I'm fed-up with my existing driveway and patio. What's the best paving for me to use?
If it's simply a matter of having something cheap and functional, then simple concrete hardstanding or plain black tarmacadam would be all the rage. They're not, because we recognise that we may want something with colour, or texture, or pattern; that we want something to complement the property; that we don't want to be the same as our neighbours; that we want to express personal taste and individualism; that we have varying ideas on how much maintenance we are prepared to undertake; that we have different budgets.
The various introductory pages on this website run through the main pros and cons for the popular types of paving and surfacing used in Britain and Ireland. No one type is best (or most appropriate) and, equally, no one type is worst (or least appropriate).
There are no right or wrong answers. Given the same project, two different clients or contractors may well choose two completely different types of paving based on what they like, how they want to use the pavement, and how much they want to spend.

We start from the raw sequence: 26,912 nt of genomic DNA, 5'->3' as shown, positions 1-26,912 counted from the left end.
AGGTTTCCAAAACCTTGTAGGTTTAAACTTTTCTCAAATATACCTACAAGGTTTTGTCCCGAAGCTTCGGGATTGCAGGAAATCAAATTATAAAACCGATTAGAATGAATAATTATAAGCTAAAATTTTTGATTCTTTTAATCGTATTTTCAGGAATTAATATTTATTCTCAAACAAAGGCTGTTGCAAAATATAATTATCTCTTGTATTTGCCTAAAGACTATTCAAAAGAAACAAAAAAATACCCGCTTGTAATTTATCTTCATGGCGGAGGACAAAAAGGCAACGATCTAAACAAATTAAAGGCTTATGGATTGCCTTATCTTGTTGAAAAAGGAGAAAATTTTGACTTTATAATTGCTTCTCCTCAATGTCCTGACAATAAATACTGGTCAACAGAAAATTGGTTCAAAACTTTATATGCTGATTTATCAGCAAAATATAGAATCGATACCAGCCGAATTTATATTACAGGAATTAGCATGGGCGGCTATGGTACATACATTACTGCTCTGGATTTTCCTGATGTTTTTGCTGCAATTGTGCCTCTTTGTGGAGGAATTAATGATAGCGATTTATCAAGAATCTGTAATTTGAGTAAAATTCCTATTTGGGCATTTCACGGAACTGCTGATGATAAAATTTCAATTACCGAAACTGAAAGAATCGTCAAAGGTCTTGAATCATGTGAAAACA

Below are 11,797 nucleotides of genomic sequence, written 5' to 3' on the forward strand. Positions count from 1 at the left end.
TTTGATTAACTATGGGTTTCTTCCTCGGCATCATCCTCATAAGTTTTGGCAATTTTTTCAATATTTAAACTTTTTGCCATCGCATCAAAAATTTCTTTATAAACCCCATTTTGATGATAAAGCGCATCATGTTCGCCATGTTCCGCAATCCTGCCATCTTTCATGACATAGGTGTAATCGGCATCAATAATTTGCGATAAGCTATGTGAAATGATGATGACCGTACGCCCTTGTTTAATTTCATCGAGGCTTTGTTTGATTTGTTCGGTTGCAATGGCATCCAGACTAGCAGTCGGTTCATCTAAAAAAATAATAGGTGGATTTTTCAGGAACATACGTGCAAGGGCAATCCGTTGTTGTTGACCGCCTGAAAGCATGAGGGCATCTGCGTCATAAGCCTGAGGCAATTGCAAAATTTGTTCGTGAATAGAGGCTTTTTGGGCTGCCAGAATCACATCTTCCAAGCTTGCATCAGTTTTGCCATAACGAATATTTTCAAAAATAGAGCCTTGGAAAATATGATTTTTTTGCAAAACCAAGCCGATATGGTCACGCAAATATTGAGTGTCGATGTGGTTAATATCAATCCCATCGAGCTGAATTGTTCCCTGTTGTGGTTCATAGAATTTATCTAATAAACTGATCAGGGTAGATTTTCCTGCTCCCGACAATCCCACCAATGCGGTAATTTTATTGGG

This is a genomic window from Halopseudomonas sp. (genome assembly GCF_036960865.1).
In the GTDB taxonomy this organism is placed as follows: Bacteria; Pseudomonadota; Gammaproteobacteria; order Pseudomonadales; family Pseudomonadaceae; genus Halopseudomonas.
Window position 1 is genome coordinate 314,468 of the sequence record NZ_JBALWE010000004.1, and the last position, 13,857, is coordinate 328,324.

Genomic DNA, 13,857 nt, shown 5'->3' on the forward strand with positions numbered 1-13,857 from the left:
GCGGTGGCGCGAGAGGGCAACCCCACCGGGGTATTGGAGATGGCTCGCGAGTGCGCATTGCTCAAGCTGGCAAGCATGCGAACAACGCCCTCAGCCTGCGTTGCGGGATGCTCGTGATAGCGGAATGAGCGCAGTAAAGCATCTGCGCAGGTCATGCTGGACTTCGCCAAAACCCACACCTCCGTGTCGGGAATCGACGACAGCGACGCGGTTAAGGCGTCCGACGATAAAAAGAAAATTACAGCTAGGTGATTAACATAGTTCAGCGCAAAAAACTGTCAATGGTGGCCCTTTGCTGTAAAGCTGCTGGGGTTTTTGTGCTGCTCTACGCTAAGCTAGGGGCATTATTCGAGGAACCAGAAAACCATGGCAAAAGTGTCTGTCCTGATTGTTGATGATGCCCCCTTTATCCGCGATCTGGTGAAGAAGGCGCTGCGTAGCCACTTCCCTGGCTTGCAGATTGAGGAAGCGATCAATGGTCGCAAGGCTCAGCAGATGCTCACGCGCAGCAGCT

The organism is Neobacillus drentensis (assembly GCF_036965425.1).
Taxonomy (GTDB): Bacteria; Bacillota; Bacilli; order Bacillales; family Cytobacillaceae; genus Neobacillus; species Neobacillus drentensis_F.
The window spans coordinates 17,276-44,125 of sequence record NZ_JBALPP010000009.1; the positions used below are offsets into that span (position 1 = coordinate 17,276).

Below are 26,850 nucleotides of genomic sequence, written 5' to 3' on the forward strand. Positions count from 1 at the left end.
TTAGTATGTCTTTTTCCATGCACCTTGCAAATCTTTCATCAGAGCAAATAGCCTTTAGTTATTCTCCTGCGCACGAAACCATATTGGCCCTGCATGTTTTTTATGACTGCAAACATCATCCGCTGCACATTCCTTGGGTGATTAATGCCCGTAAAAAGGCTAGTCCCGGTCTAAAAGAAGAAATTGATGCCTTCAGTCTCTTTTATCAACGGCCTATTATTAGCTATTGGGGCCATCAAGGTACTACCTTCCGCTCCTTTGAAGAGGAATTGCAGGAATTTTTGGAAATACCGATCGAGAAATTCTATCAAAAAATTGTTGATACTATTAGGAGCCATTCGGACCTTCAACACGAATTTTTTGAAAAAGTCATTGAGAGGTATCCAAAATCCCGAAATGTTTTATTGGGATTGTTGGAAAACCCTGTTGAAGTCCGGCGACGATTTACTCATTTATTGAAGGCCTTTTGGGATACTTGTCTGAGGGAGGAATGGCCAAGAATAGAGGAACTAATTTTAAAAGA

The best advice is to make a shortlist of what you like. Maybe you've seen a driveway that caught your eye, or the paving in the retail park near town was very attractive. The footpaths you saw on holiday were just the sort of thing you love, or your sister's neighbour has a gorgeous patio. Perhaps you want a particular colour or texture, or maybe you like the look of setts but don't like block paving.
Once you're narrowed it down to, say, two or three types of paving, further research into the pros and cons, costs and timescales for each type will help identify the more likely candidate. And once it's down to a single type or style of paving, then it's a matter of finding the particular product or mix of products that will give the project just the style and feel that you desire.